Published online by Cambridge University Press: 26 February 2010
For orientation in the plan of the Crumbs
That the point of departure was taken in paganism, and why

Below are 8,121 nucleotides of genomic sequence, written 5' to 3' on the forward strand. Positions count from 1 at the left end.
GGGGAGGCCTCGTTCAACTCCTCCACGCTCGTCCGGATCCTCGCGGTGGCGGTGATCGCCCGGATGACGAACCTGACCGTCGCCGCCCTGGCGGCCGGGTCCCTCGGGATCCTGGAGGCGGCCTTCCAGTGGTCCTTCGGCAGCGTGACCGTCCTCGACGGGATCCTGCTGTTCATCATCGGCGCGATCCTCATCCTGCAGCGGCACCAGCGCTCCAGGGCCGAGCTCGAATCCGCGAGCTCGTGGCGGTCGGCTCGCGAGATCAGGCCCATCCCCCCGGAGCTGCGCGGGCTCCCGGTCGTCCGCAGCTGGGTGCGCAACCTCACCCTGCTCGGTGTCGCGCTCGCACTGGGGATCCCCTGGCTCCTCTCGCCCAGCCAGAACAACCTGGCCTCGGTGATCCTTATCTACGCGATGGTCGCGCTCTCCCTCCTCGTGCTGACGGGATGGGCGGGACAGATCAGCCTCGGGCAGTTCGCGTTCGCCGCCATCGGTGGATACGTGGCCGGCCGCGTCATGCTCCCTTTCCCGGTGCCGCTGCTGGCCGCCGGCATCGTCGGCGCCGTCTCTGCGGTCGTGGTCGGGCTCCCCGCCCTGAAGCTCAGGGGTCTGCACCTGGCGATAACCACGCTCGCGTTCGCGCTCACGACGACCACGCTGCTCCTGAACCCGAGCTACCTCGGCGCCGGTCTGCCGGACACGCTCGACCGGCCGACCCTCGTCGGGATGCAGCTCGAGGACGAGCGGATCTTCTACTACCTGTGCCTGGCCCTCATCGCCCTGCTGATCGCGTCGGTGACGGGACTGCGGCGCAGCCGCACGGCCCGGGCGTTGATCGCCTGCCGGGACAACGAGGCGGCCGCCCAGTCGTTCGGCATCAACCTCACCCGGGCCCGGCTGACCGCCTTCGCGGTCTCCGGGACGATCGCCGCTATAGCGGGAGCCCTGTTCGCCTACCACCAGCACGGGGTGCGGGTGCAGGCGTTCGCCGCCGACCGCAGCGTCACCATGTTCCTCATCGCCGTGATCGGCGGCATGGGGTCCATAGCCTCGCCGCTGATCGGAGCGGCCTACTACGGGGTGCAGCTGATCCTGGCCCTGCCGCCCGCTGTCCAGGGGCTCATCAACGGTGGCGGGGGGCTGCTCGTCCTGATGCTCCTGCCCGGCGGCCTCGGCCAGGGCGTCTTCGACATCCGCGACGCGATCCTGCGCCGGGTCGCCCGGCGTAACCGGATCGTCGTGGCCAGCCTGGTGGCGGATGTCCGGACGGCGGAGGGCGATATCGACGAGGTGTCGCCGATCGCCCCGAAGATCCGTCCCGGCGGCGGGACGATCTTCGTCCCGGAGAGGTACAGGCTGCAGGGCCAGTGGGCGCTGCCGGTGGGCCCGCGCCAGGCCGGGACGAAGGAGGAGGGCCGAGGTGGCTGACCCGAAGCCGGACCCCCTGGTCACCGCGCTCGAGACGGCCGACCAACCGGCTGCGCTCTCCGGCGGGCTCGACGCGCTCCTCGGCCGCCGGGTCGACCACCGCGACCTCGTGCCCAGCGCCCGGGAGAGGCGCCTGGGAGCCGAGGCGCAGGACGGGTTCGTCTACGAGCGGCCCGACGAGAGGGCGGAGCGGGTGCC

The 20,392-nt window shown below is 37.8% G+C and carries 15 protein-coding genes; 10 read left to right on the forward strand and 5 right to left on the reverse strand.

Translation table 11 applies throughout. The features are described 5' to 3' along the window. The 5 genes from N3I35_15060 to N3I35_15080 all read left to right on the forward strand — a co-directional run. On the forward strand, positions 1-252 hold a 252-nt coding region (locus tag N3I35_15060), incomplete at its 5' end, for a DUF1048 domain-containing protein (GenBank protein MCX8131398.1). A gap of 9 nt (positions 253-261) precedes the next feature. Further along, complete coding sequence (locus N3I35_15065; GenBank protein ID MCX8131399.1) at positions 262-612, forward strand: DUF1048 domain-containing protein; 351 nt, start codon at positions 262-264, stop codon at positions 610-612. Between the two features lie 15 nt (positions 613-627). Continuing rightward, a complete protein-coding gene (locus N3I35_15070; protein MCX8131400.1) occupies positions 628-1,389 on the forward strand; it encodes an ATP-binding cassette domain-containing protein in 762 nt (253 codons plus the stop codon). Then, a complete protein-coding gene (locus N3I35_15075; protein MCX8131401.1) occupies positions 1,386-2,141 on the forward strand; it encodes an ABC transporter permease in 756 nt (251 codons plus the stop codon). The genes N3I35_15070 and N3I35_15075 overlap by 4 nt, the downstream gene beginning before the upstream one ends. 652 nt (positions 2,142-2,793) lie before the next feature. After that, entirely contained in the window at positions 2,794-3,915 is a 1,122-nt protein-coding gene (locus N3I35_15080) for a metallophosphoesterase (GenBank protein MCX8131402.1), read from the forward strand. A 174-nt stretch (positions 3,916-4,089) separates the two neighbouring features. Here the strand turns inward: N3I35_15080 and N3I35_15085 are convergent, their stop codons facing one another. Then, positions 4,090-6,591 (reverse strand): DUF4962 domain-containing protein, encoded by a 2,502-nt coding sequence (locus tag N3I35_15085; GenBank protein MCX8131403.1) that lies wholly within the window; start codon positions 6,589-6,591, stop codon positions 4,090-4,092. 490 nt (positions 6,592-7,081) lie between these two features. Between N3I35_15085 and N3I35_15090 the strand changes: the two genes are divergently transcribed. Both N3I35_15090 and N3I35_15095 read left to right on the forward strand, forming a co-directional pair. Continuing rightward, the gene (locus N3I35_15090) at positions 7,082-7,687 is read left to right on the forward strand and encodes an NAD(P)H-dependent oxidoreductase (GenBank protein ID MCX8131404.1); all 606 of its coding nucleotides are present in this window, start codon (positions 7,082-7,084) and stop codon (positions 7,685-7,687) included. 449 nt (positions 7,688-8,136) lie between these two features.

The reader of the Crumbs' crumb of philosophy will recall that the piece was not didactic but experimental. It took its point of departure in paganism in order, experimentally, to arrive at an interpretation of existence which could truly be said to go further than paganism. Modern speculation seems almost to have pulled off the trick of going further than Christianity on the other side, or of coming so far in understanding Christianity as practically to return to paganism. That someone prefers paganism to Christianity is not at all perplexing, but to make paganism out to be the highest within Christianity is an injustice both to Christianity, which becomes something it is not, and to paganism, which becomes nothing at all, as indeed it was not. Speculation, which has completely understood Christianity, and at the same time declares itself to be the highest development within Christianity, has thus, remarkably enough, discovered that there is no beyond, that ‘beyond’, ‘hereafter’ and the like are the dialectical parochialism of a finite understanding. The beyond has become a joke, a claim so doubtful that nobody makes it, let alone honours it, so that one simply amuses oneself with the reflection that there was once a time when this idea transformed the whole of life.